Can past credit problems become an issue when trying to get a home loan approved? Some borrowers have less trouble than others getting their mortgage application completed and approved–why is it that some seem to sail through home loan approval and others struggle?
Work On Your Credit Today
Some people have had past credit issues but did a very smart thing–they made sure they had a full year or more of on-time payments on all financial obligations before applying for their mortgage loan.
This tactic really works, and it’s FREE.
You don’t pay a third party to “fix” your credit, you take matters into your own hands and pay on time, every time. This will have the result (over time) of raising your credit score and making you a more creditworthy borrower.
The lender is actually charged specifically with tasks associated with verifying your credit including seeing how long ago your last late or missed payment of any kind was. 12 months or better of on-time payments is something your lender actually NEEDS to see.
Past Bankruptcy, Foreclosure, Or Short Sale?
Do you have one of these in your credit history? If so, the amount of time you wait before applying to get a new loan will be important.
In general you may have to wait a bare minimum of one year (but more likely two at a minimum depending on circumstances and other variables) and in the case of certain types of bankruptcies, you may be required to obtain court permission to enter into new debt.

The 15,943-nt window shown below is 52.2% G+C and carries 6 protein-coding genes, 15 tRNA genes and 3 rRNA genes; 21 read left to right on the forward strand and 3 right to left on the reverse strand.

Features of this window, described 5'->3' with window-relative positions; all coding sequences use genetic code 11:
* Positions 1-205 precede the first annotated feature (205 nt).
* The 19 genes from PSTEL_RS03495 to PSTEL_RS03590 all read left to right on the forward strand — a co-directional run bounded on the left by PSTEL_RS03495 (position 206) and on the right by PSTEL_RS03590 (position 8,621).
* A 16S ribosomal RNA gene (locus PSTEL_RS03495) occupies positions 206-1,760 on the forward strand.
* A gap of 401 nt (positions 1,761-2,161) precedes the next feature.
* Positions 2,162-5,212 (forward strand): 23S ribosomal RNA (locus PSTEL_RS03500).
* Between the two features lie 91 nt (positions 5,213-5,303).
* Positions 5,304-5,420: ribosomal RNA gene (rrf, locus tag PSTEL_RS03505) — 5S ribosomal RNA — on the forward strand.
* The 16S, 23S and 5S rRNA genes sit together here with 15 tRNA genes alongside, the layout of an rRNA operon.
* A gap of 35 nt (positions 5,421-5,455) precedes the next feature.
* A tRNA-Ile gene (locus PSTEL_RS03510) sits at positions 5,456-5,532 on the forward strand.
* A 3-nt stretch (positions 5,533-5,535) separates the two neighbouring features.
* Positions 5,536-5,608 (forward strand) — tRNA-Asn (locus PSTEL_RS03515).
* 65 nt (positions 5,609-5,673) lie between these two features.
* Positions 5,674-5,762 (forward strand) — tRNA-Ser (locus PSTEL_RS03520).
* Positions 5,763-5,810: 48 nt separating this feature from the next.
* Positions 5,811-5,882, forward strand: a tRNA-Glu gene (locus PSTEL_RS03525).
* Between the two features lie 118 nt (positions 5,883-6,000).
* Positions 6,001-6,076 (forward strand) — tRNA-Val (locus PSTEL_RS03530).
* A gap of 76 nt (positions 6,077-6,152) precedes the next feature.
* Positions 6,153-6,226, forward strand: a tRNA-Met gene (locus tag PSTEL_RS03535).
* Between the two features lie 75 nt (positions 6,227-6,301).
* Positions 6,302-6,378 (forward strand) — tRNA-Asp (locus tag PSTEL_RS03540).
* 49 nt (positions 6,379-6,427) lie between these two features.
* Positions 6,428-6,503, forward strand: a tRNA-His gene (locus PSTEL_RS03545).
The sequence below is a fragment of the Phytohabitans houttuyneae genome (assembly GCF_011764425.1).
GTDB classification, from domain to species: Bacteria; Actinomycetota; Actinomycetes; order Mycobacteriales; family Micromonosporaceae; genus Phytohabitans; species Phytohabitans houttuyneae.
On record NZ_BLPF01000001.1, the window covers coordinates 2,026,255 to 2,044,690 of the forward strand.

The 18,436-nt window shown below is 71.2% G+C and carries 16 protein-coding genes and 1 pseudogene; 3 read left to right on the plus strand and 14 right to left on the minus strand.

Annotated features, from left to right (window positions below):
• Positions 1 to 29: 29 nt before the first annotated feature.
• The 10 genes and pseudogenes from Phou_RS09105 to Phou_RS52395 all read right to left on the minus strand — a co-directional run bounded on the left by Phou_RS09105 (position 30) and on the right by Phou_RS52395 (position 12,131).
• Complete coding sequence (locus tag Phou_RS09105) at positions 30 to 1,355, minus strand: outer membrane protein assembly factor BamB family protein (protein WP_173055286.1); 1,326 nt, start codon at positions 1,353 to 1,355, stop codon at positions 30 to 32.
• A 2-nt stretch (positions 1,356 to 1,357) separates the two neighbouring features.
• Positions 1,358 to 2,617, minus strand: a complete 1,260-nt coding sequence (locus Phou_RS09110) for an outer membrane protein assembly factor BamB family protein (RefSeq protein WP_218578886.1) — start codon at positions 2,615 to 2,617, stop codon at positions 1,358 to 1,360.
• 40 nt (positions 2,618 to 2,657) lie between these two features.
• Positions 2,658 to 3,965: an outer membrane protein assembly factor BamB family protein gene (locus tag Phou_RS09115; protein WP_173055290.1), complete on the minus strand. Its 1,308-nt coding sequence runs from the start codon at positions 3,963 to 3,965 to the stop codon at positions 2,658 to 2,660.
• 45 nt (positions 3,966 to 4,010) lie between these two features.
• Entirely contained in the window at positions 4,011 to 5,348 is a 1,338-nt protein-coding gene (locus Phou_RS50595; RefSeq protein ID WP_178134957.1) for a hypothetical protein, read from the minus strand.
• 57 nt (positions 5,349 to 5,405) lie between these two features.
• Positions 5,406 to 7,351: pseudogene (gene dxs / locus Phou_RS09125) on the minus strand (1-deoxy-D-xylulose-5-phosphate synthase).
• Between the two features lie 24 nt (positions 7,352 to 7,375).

You will need to ask the lender what that financial institution requires in terms of a “seasoning period” following the discharge of the bankruptcy, or following the foreclosure or short sale.
And remember that the seasoning period does NOT begin when you FILE bankruptcy or initiate the short sale, but (for foreclosures and short sales) only after the transaction is completed and the home is no longer in your name.
What You Do In The Meantime Counts
How you manage any new credit opportunities while you are waiting out the seasoning period will be a very important factor in getting a new mortgage loan after a bankruptcy, foreclosure, or short sale.
If you start building new credit and work hard not to have late or missed payments, your chances at getting a new home loan are much improved. But it will take work to insure your new credit patterns show you to be a reliable and dependable credit risk in the wake of older negative credit issues.